Testing Reveals Weeds And Rice Fillers Where The Herbs Should Be In Herbal Supplements

It’s already a gamble whether herbal supplements will boost your brainpower or ramp up your immune system, but that’s not all you’re rolling the dice on with many pills marketed as “herbal” remedies. Researchers used DNA tests to put herbal supplements through their paces, and found that a third of the 44 bottles were often diluted with or used fillers like soybean, wheat, rice and powdered weeds to totally replace the herbs touted on packaging.

Canadian researchers picked a few popular medicinal herbs and then went out and bought different brands of each kind from stores in Canada and the United States, reports the New York Times. They then used DNA barcoding to figure out what was in each kind, and the findings were a bit startling.

For example: While millions of consumers take echinacea supplements to ward off and treat colds, the researchers found the pills actually contained “ground up bitter weed, Parthenium hysterophorus, an invasive plant found in India and Australia that has been linked to rashes, nausea and flatulence.”

Then there’s St. John’s wort, used to treat mild depression. Two bottles tested by researchers didn’t have any of the herb in, just Alexandrian senna, an Egyptian shrub used as a powerful laxative. Gingko biloba? Some of those bottles were mixed with fillers and black walnut, which could be fatal for people with nut allergies.

A full third of the 44 supplements tested had straight up replaced ingredients with something else and contained none of the advertised herb. Others were simply sprinkled here and there with ingredients that aren’t on the label but were used as fillers. Again, that could be bad for anyone with allergies to soy, wheat or rice.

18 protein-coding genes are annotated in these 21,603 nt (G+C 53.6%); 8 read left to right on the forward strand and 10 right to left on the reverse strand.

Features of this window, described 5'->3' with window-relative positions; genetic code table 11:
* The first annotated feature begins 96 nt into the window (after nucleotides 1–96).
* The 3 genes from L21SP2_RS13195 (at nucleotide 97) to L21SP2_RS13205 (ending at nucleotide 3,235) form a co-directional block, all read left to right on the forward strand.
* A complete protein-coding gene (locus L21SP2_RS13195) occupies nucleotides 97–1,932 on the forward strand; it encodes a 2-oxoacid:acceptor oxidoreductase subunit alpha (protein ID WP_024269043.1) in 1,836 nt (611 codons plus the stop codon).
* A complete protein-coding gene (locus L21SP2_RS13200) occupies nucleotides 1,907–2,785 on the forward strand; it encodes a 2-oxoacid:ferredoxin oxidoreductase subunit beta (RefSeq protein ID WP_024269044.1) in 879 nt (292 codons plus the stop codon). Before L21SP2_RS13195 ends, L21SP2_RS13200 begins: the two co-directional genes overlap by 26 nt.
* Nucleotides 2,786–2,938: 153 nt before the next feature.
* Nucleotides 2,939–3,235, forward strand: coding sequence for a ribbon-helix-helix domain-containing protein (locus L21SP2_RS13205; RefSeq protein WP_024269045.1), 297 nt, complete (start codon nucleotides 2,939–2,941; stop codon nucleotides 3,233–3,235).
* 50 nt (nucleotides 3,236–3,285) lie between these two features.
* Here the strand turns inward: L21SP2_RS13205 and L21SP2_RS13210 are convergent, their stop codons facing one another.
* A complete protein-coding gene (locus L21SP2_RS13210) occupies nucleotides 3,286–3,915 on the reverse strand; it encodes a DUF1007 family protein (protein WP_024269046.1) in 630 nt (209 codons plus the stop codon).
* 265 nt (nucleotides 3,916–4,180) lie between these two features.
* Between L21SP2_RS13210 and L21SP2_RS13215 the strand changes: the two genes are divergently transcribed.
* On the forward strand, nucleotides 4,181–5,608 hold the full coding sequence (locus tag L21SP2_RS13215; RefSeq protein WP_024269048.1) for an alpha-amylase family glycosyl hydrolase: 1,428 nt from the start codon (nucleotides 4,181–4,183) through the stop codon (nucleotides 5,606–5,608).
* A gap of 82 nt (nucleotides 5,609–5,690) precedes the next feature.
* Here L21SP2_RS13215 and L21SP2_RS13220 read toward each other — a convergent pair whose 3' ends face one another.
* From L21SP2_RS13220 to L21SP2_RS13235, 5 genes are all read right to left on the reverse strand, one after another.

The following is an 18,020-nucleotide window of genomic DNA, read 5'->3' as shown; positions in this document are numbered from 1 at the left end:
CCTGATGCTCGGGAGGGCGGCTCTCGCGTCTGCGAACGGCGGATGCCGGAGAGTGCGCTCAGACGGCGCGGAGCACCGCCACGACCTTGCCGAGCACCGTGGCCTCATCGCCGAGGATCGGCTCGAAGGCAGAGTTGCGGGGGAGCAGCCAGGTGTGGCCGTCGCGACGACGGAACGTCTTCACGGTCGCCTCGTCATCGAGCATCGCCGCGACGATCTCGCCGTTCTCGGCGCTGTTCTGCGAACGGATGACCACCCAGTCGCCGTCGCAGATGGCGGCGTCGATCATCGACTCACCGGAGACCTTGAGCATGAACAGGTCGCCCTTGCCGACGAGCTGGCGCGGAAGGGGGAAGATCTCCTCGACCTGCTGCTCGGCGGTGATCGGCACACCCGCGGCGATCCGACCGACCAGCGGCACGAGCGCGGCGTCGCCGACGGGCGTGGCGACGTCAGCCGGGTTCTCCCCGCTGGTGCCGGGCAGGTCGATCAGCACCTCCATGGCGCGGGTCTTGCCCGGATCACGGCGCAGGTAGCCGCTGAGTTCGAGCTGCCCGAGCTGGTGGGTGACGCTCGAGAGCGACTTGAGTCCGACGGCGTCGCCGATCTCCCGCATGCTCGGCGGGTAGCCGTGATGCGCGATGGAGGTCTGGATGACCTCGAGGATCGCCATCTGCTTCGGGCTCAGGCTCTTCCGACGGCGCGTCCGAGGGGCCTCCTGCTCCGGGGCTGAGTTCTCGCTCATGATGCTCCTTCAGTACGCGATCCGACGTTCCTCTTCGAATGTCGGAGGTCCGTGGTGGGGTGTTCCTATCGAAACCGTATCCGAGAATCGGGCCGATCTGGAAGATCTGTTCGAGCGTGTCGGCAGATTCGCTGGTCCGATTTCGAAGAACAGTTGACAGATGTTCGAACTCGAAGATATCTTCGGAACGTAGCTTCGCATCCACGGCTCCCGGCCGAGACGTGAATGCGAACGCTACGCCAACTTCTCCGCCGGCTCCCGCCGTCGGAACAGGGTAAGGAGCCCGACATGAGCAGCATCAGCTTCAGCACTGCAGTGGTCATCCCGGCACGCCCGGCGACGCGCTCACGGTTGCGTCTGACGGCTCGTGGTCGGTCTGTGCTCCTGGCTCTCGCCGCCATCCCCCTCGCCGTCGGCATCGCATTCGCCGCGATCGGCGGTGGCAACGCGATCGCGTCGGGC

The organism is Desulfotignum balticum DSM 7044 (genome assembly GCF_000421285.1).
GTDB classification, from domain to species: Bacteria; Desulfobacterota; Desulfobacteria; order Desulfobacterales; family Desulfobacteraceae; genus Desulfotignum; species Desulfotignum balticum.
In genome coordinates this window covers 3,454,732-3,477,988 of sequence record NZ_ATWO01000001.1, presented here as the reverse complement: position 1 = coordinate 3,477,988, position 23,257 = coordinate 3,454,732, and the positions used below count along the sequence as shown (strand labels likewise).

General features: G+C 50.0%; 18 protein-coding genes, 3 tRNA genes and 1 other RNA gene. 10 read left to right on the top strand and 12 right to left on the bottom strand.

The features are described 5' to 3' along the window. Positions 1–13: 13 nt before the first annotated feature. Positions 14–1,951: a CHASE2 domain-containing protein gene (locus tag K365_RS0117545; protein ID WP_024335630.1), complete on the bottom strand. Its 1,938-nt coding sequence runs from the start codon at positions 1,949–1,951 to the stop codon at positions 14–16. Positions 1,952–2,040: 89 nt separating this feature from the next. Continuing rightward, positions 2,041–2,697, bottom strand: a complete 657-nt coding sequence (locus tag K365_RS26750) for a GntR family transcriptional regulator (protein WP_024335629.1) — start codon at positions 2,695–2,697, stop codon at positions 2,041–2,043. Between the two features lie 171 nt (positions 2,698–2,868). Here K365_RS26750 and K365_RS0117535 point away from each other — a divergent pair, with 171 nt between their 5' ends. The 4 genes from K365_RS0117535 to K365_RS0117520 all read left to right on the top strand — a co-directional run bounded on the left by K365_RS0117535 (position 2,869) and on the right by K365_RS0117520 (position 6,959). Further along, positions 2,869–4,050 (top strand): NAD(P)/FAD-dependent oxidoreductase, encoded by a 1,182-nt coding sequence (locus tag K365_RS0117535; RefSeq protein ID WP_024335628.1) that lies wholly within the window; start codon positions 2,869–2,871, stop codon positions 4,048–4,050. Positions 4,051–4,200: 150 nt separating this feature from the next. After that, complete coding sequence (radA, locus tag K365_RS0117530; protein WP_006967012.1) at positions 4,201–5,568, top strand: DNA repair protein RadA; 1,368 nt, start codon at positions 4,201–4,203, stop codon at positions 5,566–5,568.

It brings up a big trust issue for customers: How can we rely on any of these products to do what they say they will, when they’re not even using the right ingredients?

“This suggests that the problems are widespread and that quality control for many companies, whether through ignorance, incompetence or dishonesty, is unacceptable,” David Schardt, a senior nutritionist at the Center for Science in the Public Interest tells the New York Times. “Given these results, it’s hard to recommend any herbal supplements to consumers.”

But there are those in the supplement industry warning that even though mislabeled supplements are something to worry about, the study’s use of DNA bar-coding technology was flawed and might not have identified herbs that have been purified.

“Over all, I would agree that quality control is an issue in the herbal industry,” the chief science officer at the American Botanical Council, a nonprofit group that promotes the use of herbal supplements says. “But I think that what’s represented here is overblown. I don’t think it’s as bad as it looks according to this study.”

Changing the supplement industry probably won’t be easy, as the Food and Drug Administration only requires companies to test their products to make sure they’re safe, but they’re generally treated as such until proven otherwise.

In other words, a product will come off the shelf only if there’s a serious injury reported. That needs to change, say some in the industry.

“The regulations are very appropriate and rigorous,” said a representative for the Council for Responsible Nutrition, a supplement industry trade group. “But we need a strong regulator enforcing the full force of the law. F.D.A. resources are limited, and therefore enforcement has not historically been as rigorous as it could be.”

Herbal Supplements Are Often Not What They Seem [New York Times]

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